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Pulitzer Prize winner visits UNI

AMELIA DUAX, Staff Writer

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UNI’s Kamerick Art Building was packed with people, some of whom ended up sitting on the floor, to see Pulitzer Prize winning journalist Susan Faludi’s lecture on Tuesday, Feb. 6, at 7 p.m.

Faludi’s lecture, titled, “In The Darkroom of Identity and Refuge: A Daughter’s Account,” is the fifth in the Meryl Norton Hearst Lecture Series. Faludi has written multiple books, such as “Backlash,” “The Terror Dream” and “Stiffed.” Her lecture was centered around her most recent book, “In The Darkroom.”

Faludi is an American journalist and feminist. Her story focused on numerous events from her and her family’s past experiences in Hungary. The lecture’s main themes were refuge and identity; Faludi’s great grandparents sought refuge from Nazis taking Jews to concentration camps in 1942.

According to Faludi, her great grandparents died in the camps, but her grandparents and father managed to survive in a cellar with fake Christian IDs.

Faludi talked about how her father, Steven, assumed different roles throughout his life before becoming a transgender woman. From forging a VISA to becoming a stylish photographer, Steven Faludi was constantly changing identities. Eventually, Steven found his true identity, and sent an email to his daughter Faludi explaining that he had undergone a transformation, and was now Stefanie Faludi.

“We live in the age of identity,” Faludi said. “An identity, like refuge, can be what we seek or what we guard.”

Faludi said that she felt that her book was necessary to write, as writing is her way of figuring out her life. According to Faludi, it was because of her alienation with her father during her life that made it easier to break the ice with her father’s interview. She said that her ‘journalistic nature’ helped her get the story.

“And I began to act less like a prosecutor and more as a witness,” Faludi said.

One UNI student in attendance at Faludi’s lecture was criminology major Sami Davis. According to Davis, the lecture was not quite what she was expecting.

“I thought it was very interesting, and it wasn’t what I expected it to be. She talked a lot about the history of Hungary and about her Jewish background,” Davis said. “I have never read any of her books, but this story was one that was personal to her. I wasn’t interested in reading her other books to be honest, but this one was different and something that I am interested in. I might give it a try.”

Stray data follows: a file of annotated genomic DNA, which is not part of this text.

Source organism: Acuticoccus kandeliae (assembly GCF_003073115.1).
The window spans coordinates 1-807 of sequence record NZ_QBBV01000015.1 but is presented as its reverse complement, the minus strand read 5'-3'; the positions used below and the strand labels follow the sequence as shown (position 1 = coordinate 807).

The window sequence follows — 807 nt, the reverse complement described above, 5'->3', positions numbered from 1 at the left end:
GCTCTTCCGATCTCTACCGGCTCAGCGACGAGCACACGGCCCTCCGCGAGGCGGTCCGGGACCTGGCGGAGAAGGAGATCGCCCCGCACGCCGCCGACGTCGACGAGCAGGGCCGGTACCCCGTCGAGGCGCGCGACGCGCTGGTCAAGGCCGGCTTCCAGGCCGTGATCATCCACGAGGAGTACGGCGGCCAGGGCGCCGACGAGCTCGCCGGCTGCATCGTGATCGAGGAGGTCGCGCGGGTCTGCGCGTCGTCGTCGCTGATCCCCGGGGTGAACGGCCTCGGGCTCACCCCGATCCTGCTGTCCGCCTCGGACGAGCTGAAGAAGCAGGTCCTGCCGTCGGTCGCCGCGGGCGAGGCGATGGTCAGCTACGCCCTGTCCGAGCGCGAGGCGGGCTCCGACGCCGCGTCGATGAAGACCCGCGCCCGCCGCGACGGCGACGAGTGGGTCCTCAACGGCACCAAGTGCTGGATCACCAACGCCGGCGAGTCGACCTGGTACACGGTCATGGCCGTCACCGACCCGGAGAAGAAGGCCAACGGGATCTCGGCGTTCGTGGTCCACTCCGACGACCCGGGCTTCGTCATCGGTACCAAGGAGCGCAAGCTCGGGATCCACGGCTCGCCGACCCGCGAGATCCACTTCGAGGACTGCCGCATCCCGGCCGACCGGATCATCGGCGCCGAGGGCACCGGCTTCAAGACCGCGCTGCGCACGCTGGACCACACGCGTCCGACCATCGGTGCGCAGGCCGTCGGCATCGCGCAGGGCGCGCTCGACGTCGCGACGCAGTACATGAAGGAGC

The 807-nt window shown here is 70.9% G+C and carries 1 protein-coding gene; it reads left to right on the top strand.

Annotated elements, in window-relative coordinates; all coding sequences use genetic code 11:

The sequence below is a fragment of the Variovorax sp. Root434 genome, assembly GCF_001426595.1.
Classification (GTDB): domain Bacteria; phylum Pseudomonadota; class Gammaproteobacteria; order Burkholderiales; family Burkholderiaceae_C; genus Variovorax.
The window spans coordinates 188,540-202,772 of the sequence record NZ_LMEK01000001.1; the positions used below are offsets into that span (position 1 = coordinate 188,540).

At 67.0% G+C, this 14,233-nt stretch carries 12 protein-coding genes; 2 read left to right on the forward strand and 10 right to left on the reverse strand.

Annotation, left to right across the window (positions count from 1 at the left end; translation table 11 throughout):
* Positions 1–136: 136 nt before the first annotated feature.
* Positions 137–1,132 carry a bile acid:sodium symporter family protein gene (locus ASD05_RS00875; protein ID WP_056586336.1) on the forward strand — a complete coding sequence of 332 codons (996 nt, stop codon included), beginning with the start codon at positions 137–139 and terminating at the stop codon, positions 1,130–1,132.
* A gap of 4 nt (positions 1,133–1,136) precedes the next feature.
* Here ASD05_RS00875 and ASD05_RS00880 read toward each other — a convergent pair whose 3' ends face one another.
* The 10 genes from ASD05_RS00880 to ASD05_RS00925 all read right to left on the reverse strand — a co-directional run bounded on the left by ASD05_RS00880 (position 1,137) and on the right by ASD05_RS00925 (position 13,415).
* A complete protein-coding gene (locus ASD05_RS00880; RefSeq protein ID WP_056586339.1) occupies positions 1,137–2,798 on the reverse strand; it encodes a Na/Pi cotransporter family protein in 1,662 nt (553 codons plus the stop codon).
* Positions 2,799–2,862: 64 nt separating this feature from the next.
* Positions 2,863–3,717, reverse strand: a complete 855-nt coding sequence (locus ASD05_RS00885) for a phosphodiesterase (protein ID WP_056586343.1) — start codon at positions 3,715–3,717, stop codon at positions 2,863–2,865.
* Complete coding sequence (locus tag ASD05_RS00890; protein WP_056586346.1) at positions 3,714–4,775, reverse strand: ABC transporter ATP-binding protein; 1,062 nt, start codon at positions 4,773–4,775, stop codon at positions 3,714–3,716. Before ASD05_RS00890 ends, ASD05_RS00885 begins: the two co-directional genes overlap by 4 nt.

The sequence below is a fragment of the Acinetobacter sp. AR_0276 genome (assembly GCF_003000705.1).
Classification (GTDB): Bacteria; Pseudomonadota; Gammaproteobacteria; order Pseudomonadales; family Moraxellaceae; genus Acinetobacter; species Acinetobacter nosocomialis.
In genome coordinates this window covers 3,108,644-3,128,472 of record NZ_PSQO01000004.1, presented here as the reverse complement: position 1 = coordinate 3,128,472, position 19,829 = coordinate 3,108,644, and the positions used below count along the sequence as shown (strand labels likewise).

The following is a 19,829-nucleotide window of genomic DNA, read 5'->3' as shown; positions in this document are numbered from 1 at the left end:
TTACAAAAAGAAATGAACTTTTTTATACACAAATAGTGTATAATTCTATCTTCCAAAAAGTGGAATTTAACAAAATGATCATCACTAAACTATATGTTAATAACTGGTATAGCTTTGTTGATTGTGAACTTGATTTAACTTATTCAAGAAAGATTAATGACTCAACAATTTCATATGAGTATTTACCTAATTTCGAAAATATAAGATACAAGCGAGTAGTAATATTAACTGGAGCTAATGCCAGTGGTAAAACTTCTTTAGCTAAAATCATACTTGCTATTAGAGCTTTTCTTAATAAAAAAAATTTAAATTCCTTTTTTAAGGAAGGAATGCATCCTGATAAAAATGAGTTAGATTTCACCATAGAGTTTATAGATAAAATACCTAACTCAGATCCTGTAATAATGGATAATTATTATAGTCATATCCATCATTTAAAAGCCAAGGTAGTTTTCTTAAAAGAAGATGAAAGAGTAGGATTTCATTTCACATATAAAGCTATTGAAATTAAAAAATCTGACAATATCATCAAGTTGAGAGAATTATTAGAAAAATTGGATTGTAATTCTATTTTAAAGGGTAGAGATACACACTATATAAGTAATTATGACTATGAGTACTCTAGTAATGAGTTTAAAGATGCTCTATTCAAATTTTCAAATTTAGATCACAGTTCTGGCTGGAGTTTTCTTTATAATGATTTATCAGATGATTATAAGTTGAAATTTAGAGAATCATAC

Faludi shared instances of her father’s domestic abuse towards her family. She recounted one occasion when her father had broken a chair over her mother’s body, and a night when her father dragged her out of bed and beat her head into the floor out of fear for her converting to Christianity. The writing of her father’s story as a book became cathartic for them both.

“My father came around to owning a history that she used to deny,” Faludi said.

Another student who went to hear Faludi’s story was textile and apparel major Brandon Larsen. Larsen said that the way Faludi incorporated her life story was intriguing.

“She tied in prominent concepts that are coming about in society, like the Holocaust and gender identity, and how it ended up being her own dad,” Larsen said.

Larsen said that he heard about the lecture through his ‘Fashion Trends Analysis’ class at UNI.

Charles Williams, a UNI senior majoring in Art History, also came to Faludi’s lecture. According to Williams, Faludi’s speech was well spoken and informative.

“I really liked the political aspect of it and getting to know a bit more about Hungary, because it’s not really a country I would generally know about too well,” Williams said. “Though, it’s nice to know more things about Hungary and the semi-current political context of it and the alienation that people have suffered in there as well as many other refugees.”

Williams said that Faludi’s lecture not only gave him more background information on Hungary and its refugees, but it also inspired him to be more adventurous.

“Her story about her father being super adventurous was inspiring. I personally would like to be more adventurous instead of just being stuck in Iowa forever. In which case, that is why I’m going to Berlin in the summer,” Williams said. “A good rule of thumb is to get a good experience from even the negative things; building off of the negative things and making them more positive rather than just being bogged down.”

Williams said that he liked the way Faludi explained how it is important to be accepting of new things, because some people are, quite literally, in the darkroom when it comes to identity.

At age 86, Faludi’s father agreed to take her to the Synagogue where their family worshipped before the Holocaust.

“We never discussed that violent night when she had beaten my head against the floor,” Faludi said. Sitting in the pews, her father finally opened up to her. And as they exited, her father recited the words of a Jewish blessing for children.

“’May God bless you and guard you. May the light of God shine upon you, and may God be gracious to you. May the presence of God be with you and give you peace.”

“She was giving me refuge,” Faludi said.

–– Campus life editor, Leziga Barikor, contributed to this story.

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Pulitzer Prize winner visits UNI